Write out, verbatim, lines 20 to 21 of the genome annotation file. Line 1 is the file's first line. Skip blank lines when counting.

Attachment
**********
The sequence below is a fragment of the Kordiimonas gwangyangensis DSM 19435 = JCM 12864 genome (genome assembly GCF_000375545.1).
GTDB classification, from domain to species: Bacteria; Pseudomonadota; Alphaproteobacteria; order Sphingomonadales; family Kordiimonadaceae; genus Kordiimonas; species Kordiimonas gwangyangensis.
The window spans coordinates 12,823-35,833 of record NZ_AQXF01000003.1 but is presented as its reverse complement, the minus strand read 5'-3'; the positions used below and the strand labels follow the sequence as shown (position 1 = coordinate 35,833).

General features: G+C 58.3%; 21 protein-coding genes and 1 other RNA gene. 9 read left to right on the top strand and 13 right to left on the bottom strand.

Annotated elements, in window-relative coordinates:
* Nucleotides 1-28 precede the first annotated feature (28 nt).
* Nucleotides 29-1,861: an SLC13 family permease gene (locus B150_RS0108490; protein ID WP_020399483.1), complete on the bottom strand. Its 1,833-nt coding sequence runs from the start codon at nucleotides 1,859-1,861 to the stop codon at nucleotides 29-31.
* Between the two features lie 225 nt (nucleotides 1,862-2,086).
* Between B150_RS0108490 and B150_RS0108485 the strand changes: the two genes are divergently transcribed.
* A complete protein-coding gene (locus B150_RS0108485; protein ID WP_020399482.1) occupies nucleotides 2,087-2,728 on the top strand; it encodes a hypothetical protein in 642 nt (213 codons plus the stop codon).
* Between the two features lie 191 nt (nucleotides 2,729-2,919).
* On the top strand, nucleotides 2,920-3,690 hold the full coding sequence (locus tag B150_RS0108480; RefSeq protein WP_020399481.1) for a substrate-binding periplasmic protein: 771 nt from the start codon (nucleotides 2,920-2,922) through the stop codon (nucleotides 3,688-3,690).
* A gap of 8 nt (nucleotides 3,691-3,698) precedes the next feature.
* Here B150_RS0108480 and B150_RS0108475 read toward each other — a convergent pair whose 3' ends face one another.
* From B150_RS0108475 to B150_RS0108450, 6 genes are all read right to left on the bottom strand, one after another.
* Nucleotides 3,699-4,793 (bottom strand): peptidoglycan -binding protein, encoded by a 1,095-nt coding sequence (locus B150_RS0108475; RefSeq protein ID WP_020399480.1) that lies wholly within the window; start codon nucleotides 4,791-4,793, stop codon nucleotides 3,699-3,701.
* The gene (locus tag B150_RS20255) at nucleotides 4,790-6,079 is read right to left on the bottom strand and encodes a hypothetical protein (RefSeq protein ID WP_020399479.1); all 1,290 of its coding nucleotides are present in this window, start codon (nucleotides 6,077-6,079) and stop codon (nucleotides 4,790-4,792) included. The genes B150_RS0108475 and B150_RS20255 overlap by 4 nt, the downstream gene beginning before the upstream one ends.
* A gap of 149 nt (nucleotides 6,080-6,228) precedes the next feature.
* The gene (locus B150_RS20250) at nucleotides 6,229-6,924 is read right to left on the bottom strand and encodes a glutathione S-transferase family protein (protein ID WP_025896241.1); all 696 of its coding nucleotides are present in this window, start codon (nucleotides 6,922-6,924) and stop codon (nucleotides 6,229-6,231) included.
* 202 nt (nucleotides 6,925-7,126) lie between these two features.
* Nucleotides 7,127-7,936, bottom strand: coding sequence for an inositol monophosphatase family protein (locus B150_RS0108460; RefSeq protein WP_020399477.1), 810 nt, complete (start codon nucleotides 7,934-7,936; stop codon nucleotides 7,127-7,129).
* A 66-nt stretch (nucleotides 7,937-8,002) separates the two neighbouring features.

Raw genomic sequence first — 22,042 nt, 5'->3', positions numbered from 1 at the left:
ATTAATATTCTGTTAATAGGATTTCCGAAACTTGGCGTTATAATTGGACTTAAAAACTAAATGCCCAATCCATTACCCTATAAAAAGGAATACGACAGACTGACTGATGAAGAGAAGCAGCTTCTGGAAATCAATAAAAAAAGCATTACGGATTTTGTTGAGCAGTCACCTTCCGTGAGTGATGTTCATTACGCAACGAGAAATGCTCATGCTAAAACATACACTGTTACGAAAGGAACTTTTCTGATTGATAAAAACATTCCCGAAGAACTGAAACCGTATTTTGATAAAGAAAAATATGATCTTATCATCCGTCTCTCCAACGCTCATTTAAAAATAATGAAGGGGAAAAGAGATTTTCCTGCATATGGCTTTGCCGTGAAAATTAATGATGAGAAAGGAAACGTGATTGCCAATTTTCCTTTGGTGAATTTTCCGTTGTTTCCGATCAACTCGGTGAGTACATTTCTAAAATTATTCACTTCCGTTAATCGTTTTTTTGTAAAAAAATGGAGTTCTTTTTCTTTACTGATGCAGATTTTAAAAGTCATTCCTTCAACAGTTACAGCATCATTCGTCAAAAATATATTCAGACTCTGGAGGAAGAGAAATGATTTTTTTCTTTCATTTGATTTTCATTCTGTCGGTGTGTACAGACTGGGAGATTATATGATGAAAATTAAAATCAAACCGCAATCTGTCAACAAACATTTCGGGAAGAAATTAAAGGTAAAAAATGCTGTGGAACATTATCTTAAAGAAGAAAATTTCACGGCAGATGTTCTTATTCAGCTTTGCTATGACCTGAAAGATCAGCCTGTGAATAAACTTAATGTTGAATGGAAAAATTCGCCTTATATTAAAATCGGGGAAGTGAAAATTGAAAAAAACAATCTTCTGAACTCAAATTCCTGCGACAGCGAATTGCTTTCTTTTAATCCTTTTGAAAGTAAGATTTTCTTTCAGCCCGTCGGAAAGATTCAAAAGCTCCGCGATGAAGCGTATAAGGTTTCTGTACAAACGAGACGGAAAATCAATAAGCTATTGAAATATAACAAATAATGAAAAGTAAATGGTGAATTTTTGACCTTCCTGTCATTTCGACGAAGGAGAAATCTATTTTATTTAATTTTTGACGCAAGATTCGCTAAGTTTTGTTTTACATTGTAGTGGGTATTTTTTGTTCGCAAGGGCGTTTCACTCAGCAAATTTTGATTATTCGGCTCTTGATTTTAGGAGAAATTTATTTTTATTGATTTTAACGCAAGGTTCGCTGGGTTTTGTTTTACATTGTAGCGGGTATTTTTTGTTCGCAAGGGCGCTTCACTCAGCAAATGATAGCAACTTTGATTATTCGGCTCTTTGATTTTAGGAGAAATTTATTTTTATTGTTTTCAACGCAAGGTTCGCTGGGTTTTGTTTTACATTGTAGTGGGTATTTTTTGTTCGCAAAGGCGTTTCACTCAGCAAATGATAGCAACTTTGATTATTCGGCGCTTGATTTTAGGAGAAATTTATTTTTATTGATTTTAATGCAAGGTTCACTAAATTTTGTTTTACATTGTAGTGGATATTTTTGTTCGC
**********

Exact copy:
* 202 nt (nucleotides 6,925-7,126) lie between these two features.
* Nucleotides 7,127-7,936, bottom strand: coding sequence for an inositol monophosphatase family protein (locus B150_RS0108460; RefSeq protein WP_020399477.1), 810 nt, complete (start codon nucleotides 7,934-7,936; stop codon nucleotides 7,127-7,129).